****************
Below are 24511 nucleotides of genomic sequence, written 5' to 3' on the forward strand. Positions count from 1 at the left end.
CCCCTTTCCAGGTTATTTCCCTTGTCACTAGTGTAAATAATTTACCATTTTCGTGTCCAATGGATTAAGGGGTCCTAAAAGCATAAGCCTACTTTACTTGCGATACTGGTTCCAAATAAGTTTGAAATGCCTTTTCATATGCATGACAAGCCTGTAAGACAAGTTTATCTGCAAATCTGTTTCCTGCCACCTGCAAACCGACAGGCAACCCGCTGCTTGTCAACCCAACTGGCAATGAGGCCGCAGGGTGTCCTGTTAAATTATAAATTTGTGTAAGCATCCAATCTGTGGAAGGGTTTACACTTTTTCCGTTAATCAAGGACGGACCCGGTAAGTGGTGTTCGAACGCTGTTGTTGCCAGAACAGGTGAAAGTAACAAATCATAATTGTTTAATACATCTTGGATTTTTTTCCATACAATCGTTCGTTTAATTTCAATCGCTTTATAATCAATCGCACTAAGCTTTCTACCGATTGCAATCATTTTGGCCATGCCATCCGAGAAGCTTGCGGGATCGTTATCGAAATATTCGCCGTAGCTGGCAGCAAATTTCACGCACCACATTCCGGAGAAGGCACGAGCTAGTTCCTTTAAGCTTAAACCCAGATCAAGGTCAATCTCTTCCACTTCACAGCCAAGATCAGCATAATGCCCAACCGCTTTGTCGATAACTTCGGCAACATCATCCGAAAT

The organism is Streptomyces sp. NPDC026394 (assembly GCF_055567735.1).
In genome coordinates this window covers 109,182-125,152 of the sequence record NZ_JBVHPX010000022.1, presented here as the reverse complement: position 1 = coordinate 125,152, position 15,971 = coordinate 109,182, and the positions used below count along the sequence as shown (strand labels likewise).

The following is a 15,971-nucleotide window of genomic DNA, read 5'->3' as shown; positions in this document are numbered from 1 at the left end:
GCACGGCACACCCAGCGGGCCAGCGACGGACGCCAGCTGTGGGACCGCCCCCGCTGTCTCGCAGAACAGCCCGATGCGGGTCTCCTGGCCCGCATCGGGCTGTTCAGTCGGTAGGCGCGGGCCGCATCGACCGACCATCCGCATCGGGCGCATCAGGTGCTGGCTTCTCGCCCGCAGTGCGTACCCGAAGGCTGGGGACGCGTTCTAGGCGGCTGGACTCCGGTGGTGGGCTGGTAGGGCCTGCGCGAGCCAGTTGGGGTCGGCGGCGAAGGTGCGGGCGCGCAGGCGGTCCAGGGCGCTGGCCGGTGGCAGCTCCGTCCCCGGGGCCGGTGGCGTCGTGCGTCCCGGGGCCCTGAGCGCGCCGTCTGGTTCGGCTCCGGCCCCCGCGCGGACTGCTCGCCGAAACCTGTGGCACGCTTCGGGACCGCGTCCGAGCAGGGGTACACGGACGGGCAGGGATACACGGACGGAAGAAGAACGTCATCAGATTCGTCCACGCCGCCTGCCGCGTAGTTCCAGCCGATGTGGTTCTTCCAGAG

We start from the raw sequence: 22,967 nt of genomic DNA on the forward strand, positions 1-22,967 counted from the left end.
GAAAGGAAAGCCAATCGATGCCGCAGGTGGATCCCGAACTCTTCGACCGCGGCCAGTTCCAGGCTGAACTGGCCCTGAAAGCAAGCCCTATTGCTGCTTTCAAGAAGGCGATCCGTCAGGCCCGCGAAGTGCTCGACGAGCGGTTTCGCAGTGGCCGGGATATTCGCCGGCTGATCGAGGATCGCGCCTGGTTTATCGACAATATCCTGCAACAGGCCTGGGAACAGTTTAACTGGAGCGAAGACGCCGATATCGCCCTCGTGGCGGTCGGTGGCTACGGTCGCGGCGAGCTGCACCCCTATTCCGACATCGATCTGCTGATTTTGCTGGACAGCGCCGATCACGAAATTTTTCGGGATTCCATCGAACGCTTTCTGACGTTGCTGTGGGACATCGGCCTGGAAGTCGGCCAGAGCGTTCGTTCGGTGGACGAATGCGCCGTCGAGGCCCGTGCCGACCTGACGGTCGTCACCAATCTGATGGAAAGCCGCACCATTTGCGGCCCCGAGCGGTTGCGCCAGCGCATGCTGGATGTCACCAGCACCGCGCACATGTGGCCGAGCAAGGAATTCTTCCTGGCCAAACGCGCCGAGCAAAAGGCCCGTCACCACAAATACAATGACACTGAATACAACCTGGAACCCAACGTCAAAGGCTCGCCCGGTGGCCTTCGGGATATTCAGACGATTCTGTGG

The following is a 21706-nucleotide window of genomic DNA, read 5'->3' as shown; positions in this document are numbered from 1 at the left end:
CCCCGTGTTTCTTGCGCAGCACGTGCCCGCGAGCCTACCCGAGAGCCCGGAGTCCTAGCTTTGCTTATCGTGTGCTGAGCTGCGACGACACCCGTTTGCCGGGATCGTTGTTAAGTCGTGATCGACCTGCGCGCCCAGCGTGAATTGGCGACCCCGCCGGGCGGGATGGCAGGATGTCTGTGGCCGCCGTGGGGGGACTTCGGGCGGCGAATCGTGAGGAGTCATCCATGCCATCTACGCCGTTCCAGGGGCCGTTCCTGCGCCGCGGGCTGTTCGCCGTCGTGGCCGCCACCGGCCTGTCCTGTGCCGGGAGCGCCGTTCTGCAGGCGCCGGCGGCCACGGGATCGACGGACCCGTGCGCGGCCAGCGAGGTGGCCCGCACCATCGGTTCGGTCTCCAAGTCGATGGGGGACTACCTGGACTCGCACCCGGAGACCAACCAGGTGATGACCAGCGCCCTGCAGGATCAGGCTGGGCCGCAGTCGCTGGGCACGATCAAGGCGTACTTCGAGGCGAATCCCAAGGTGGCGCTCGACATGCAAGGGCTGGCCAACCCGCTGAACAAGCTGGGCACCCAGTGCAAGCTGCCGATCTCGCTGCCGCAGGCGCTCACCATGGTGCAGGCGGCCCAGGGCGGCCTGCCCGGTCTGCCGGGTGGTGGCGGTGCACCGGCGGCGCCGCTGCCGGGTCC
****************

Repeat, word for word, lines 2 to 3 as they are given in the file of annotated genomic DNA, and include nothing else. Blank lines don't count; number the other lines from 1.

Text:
CCCCTTTCCAGGTTATTTCCCTTGTCACTAGTGTAAATAATTTACCATTTTCGTGTCCAATGGATTAAGGGGTCCTAAAAGCATAAGCCTACTTTACTTGCGATACTGGTTCCAAATAAGTTTGAAATGCCTTTTCATATGCATGACAAGCCTGTAAGACAAGTTTATCTGCAAATCTGTTTCCTGCCACCTGCAAACCGACAGGCAACCCGCTGCTTGTCAACCCAACTGGCAATGAGGCCGCAGGGTGTCCTGTTAAATTATAAATTTGTGTAAGCATCCAATCTGTGGAAGGGTTTACACTTTTTCCGTTAATCAAGGACGGACCCGGTAAGTGGTGTTCGAACGCTGTTGTTGCCAGAACAGGTGAAAGTAACAAATCATAATTGTTTAATACATCTTGGATTTTTTTCCATACAATCGTTCGTTTAATTTCAATCGCTTTATAATCAATCGCACTAAGCTTTCTACCGATTGCAATCATTTTGGCCATGCCATCCGAGAAGCTTGCGGGATCGTTATCGAAATATTCGCCGTAGCTGGCAGCAAATTTCACGCACCACATTCCGGAGAAGGCACGAGCTAGTTCCTTTAAGCTTAAACCCAGATCAAGGTCAATCTCTTCCACTTCACAGCCAAGATCAGCATAATGCCCAACCGCTTTGTCGATAACTTCGGCAACATCATCCGAAAT

The organism is Streptomyces sp. NPDC026394 (assembly GCF_055567735.1).